The skin is a seamless organ, and just a small lesion represents a difference in how it looks. Any skin injury more serious than a superficial cut or scrape (like burns, or traumas like a surgery)will leave a scar. When the scar is small or has been formed in a part of the body easy to conceal is not a problem. On the contrary, when is on the face (or another visible part of the body), the patient looks for a way to treat it to make it go away or at least do it less visible.Scars can be emotionally devastating for many people, leading to mental and emotional complications.
Scars are fibrous tissue areas that are formed in the skin to replace the injured skin. The healing process includes scarring as a normal part of repairing in the skin. The skin is composed mainly of collagen, a protein fiber which forms part of the components of the dermis (a layer of the skin); one of its functions is repairing skin injuries.
A scar is also formed by collagen, but when a scar is formed the composition of the protein is different. Usually, the collagen fibers are in "basket-weave" in normal tissue; but, in fibrosis, the collagen fibers are “cross-links” and form a pronounced alignment in a single direction. This collagen scar tissue has an inferior quality compared with the normal collagen, and sweat glands and hair follicles do not grow back within scar tissues.
A scar never disappears completely; fortunately, many scars will fade with the time, but for those that don't, nowadays there are many procedures that can minimize them considerably. These methods can help to reduce the scar size, color and change its appearance making it less visible.The science of scarring is well documented.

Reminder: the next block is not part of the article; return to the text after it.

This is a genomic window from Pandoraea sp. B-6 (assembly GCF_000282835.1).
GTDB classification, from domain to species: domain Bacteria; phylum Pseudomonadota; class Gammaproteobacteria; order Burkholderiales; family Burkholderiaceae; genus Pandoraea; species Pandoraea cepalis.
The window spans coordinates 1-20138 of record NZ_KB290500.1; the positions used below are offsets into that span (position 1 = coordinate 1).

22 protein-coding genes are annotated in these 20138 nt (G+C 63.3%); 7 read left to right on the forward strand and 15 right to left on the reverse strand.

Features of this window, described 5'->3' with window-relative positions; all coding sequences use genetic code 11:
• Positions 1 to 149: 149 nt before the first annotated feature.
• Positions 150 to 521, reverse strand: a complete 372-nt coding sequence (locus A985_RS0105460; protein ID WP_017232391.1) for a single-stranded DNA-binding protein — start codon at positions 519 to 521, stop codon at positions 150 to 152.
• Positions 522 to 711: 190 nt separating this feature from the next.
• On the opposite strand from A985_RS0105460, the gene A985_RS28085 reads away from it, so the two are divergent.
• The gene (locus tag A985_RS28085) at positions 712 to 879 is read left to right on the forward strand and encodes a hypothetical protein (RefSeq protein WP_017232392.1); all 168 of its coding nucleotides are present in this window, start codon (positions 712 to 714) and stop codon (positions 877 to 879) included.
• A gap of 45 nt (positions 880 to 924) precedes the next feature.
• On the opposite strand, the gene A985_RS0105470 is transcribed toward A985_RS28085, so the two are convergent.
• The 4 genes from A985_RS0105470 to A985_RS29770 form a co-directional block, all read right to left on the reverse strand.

The appearance of the scar depends on multiple factors. Between them, the age, genes, sex, and ethnicity; other factors that can affect the scar appearance are the depth and size of the wound, the cut and the location of the injury.
When a patient is having older scars that are causing emotional or physical pain, severe itching, tenderness, pain, sleep disturbances, anxiety, depression or even disruption of daily chores and activities, is time to treat them.
What Are The Types of Scars?
Exist several types of scars, among they are:
- Acne or atrophic scars: That patients who have had severe acne, probably have scars too. The type of acne scar depends on the severity of the acne, as well as the treatment. They usually take the form of a sunken recess in the skin and are caused when underlying structures supporting the skin are lost (mainly fat and muscle).
- Contracture scars: If the skin has been burned, the patient may have a contracture scar. As its name says, these scars contract the skin, which may alter the patient’s ability to move. Contracture scars may also go deeper, affecting muscles and nerves. This type of scars is commonly in cross joints or skin creases at right angles. They are common after burn injuries.
- Hypertrophic scars: They occurs when the body overproduces collagen, which causes the growth of the scar over the surrounding skin. The hypertrophic scars look like a red lump on the skin. They usually occur when the wound is closed with excess tension or after wound infection.